The Hollywood spotlight initially cast Roadway Express, Inc. in a negative light when 55 "Oscar" statuettes disappeared from its Los Angeles loading dock a week and a half prior to the Academy Awards ceremony. The crisis management and public relations plan implemented by Dix & Eaton and Roadway Express was a dynamic and on-going process, developing and modifying as events unfolded. There were several messages to convey: that Roadway always takes full responsibility for all if its cargo; that it has successfully handled delivery of the Oscars for many years; and  that it was cooperating fully with the investigation of the theft.  Dix & Eaton provided media training, monitored broadcast and Internet news coverage, prepared news releases and media statements to cover every possible contingency, and coordinated the reward presentation and news conference with the Los Angeles Police Department after the stolen trophies were found.  What makes this case a worthy candidate is that this was a high-profile case that garnered international attention, lasted only a week and demanded, on the part of Dix & Eaton, an empathic understanding of the interests of Roadway, the Motion Pictures Academy and the public.

The most significant challenge Dix & Eaton and Roadway Express faced was the coordination of a press conference in Los Angeles with the L.A. Police Department, the local Roadway Express representative and the man who found the Oscars.  This was a unique challenge because Dix & Eaton and Roadway Express are both located in Northern Ohio and we had less than six hours to create a news conference in California.  The many hurdles included getting the okay from the LAPD that they would participate, finding a location for the conference, informing the media, procuring a promotional $50,000 check for photo opportunities, media training the Roadway representative, and finding an agency willing to do all the logistics at the last minute in Los Angeles.  We were able to make all of this happen and the press conference garnered national coverage.

One unexpected opportunity for Dix & Eaton was the knowledge and expertise we gained by monitoring the Internet. The Oscar theft saw heavy media coverage and tended to follow the story from the Motion Picture Academy's perspective without much public opinion.  On the other hand, the Internet chat rooms offered immediate and continual input from the public.  Understanding public opinion became a useful resource while crafting statements and releases and also in making the case for offering the reward to the man who found the statues.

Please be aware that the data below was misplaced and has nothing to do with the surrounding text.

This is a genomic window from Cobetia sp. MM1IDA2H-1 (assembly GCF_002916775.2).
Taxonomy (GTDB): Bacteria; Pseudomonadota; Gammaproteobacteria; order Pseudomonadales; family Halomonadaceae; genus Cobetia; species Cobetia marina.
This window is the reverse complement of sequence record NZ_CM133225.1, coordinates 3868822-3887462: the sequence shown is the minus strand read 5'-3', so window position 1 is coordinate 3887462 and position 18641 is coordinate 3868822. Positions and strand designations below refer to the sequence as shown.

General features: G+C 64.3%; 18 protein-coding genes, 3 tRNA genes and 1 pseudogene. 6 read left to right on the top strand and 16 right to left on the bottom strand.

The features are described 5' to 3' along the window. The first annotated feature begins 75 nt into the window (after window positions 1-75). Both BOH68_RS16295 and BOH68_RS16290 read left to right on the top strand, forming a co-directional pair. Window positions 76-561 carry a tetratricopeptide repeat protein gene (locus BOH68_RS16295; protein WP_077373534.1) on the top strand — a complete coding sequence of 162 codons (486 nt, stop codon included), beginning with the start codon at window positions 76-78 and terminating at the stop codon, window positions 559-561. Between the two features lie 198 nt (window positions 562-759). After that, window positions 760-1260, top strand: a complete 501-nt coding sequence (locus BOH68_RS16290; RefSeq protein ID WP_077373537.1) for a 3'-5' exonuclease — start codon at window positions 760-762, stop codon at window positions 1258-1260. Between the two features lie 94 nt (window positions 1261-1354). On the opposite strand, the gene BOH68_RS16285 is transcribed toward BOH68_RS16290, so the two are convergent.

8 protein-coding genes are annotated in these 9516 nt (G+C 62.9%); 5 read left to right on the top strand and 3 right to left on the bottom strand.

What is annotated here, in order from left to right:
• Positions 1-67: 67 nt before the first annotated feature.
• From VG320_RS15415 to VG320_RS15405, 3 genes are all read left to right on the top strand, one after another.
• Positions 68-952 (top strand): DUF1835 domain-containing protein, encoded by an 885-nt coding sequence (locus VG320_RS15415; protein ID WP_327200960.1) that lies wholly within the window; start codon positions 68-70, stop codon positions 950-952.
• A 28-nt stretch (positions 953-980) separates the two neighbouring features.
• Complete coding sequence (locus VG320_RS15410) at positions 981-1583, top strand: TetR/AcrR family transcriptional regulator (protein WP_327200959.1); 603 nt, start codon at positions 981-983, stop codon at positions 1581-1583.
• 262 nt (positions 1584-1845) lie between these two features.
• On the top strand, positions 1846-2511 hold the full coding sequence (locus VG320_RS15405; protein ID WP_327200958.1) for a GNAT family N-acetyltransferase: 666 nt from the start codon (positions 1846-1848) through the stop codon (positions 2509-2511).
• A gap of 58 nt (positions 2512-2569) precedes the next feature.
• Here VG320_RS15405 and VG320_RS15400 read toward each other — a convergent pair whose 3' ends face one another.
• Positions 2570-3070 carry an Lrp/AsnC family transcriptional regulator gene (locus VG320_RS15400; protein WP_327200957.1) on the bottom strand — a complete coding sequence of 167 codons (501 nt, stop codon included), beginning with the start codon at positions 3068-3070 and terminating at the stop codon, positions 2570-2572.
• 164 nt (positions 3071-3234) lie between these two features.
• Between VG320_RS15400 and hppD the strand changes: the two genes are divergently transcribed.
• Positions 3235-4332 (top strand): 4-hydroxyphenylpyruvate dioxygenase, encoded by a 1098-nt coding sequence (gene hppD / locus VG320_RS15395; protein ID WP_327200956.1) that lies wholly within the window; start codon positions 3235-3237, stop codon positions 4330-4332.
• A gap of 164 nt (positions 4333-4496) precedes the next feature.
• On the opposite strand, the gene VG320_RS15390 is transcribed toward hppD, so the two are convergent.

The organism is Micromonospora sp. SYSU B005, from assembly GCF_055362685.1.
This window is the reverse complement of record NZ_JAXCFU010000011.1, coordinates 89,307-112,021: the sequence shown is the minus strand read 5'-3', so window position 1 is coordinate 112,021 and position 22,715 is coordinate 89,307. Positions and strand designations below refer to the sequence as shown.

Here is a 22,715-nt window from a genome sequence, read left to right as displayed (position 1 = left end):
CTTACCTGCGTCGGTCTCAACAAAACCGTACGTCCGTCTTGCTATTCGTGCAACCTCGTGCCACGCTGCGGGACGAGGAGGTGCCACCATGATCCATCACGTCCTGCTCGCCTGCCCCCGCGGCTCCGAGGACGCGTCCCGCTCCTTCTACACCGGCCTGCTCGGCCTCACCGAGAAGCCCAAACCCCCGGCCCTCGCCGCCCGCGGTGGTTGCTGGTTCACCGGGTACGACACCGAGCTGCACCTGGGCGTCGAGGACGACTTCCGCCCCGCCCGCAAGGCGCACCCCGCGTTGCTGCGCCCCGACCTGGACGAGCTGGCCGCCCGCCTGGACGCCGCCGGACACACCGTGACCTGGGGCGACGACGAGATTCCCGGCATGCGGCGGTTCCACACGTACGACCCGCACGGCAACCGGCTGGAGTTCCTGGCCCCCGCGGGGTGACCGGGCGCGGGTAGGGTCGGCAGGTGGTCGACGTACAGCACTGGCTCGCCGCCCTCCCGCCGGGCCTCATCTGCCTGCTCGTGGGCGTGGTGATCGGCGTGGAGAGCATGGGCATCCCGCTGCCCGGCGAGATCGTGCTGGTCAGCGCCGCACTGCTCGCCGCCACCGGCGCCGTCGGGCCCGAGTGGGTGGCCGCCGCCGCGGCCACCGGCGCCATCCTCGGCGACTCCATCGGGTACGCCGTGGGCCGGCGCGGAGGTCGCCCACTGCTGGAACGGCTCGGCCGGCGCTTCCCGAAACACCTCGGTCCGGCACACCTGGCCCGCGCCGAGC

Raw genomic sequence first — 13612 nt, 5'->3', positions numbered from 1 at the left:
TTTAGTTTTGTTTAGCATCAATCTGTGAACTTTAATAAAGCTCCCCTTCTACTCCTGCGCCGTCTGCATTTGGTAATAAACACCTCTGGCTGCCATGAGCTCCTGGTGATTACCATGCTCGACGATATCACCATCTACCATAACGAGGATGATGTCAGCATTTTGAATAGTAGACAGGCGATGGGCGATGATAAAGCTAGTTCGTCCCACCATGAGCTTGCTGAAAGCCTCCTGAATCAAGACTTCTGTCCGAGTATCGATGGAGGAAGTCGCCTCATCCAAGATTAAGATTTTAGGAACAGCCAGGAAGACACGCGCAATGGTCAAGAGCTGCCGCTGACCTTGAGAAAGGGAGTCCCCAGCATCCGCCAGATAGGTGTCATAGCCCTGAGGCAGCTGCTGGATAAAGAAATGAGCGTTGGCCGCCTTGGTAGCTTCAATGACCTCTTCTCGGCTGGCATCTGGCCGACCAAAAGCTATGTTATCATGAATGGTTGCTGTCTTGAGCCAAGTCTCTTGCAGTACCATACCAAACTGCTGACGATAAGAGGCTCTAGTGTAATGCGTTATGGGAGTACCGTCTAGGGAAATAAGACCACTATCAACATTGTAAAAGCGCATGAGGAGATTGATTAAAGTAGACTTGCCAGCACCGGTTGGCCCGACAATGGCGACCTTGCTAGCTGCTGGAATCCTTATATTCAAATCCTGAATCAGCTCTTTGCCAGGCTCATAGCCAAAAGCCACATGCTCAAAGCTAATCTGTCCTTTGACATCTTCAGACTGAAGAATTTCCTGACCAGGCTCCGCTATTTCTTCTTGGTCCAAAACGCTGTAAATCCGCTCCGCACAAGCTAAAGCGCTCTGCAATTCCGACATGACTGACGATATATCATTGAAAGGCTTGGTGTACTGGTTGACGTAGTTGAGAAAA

By its very nature, a crisis demands swift and intelligent handling; and no matter how prepared a company is, a crisis always takes it by surprise.  After exhausting all of its resources in tracking the lost Oscars, Roadway Express called Dix & Eaton to help manage this situation.  There is, of course, no preliminary research in a crisis, but one of Dix & Eaton's initial steps was to set up monitoring of all media and the Internet. Roadway Express's initial objectives were three fold: allow its customer, The Motion Pictures Academy, to handle the media interest; second, Roadway Express hired a private investigative firm to aid the Los Angeles Police Department in its investigation of the theft; and third, Roadway Express offered a $50,000 reward for any information leading to the arrest and conviction of the perpetrator(s).

As events unfolded, it became evident that Roadway Express would need to take a more active role; they were meeting with negative press from the Motion Picture Academy, and customers were calling inquiring about Roadway Express' standards for protecting their freight.  Within a few days, the statues were recovered and Roadway Express committed to offering a second $50,000 reward to the man who found the Oscars.  
The results of the press conference for the award presentation were tremendous.  Roadway conveyed its appreciation to the man who found the Oscars, customer loyalty was maintained, Roadway Express garnered national positive news coverage, and the effect on their freight business was negligible.